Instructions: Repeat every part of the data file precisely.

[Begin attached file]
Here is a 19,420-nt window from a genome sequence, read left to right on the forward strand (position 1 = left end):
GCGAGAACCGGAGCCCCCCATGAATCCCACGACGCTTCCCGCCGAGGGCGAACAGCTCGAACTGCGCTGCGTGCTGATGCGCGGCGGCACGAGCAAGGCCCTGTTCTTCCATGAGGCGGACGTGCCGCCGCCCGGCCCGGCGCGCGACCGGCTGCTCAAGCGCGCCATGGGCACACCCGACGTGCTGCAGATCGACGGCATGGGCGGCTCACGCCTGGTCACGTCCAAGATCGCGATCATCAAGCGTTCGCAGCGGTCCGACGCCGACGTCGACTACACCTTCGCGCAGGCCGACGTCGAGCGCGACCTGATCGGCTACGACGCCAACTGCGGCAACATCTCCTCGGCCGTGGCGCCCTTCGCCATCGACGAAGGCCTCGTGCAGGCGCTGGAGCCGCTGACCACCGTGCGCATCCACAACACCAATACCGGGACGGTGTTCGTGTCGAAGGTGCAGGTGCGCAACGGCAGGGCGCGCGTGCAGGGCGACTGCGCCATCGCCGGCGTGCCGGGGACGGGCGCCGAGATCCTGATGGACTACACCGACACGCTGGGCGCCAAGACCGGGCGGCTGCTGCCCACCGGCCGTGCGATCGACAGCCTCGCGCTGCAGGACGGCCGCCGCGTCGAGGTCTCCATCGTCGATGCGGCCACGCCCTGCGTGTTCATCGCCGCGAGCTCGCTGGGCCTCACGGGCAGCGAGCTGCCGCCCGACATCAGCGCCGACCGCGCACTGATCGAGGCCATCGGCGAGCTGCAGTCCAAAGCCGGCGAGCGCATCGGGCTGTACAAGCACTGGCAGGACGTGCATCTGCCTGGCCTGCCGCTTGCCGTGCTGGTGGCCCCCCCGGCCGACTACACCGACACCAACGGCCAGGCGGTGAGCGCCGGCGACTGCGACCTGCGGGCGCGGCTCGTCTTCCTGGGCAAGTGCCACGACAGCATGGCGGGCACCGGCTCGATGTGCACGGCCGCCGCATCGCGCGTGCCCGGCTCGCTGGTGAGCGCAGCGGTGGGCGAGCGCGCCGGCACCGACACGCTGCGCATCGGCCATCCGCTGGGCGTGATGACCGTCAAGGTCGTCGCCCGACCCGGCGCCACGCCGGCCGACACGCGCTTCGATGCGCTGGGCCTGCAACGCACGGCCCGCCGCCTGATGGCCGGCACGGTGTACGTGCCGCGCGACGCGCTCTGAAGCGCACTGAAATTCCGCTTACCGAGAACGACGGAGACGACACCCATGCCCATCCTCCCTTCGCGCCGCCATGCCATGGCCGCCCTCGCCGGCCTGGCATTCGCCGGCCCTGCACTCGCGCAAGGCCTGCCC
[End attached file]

Here is a 19,420-nt window from a genome sequence, read left to right on the forward strand (position 1 = left end):
GCGAGAACCGGAGCCCCCCATGAATCCCACGACGCTTCCCGCCGAGGGCGAACAGCTCGAACTGCGCTGCGTGCTGATGCGCGGCGGCACGAGCAAGGCCCTGTTCTTCCATGAGGCGGACGTGCCGCCGCCCGGCCCGGCGCGCGACCGGCTGCTCAAGCGCGCCATGGGCACACCCGACGTGCTGCAGATCGACGGCATGGGCGGCTCACGCCTGGTCACGTCCAAGATCGCGATCATCAAGCGTTCGCAGCGGTCCGACGCCGACGTCGACTACACCTTCGCGCAGGCCGACGTCGAGCGCGACCTGATCGGCTACGACGCCAACTGCGGCAACATCTCCTCGGCCGTGGCGCCCTTCGCCATCGACGAAGGCCTCGTGCAGGCGCTGGAGCCGCTGACCACCGTGCGCATCCACAACACCAATACCGGGACGGTGTTCGTGTCGAAGGTGCAGGTGCGCAACGGCAGGGCGCGCGTGCAGGGCGACTGCGCCATCGCCGGCGTGCCGGGGACGGGCGCCGAGATCCTGATGGACTACACCGACACGCTGGGCGCCAAGACCGGGCGGCTGCTGCCCACCGGCCGTGCGATCGACAGCCTCGCGCTGCAGGACGGCCGCCGCGTCGAGGTCTCCATCGTCGATGCGGCCACGCCCTGCGTGTTCATCGCCGCGAGCTCGCTGGGCCTCACGGGCAGCGAGCTGCCGCCCGACATCAGCGCCGACCGCGCACTGATCGAGGCCATCGGCGAGCTGCAGTCCAAAGCCGGCGAGCGCATCGGGCTGTACAAGCACTGGCAGGACGTGCATCTGCCTGGCCTGCCGCTTGCCGTGCTGGTGGCCCCCCCGGCCGACTACACCGACACCAACGGCCAGGCGGTGAGCGCCGGCGACTGCGACCTGCGGGCGCGGCTCGTCTTCCTGGGCAAGTGCCACGACAGCATGGCGGGCACCGGCTCGATGTGCACGGCCGCCGCATCGCGCGTGCCCGGCTCGCTGGTGAGCGCAGCGGTGGGCGAGCGCGCCGGCACCGACACGCTGCGCATCGGCCATCCGCTGGGCGTGATGACCGTCAAGGTCGTCGCCCGACCCGGCGCCACGCCGGCCGACACGCGCTTCGATGCGCTGGGCCTGCAACGCACGGCCCGCCGCCTGATGGCCGGCACGGTGTACGTGCCGCGCGACGCGCTCTGAAGCGCACTGAAATTCCGCTTACCGAGAACGACGGAGACGACACCCATGCCCATCCTCCCTTCGCGCCGCCATGCCATGGCCGCCCTCGCCGGCCTGGCATTCGCCGGCCCTGCACTCGCGCAAGGCCTGCCC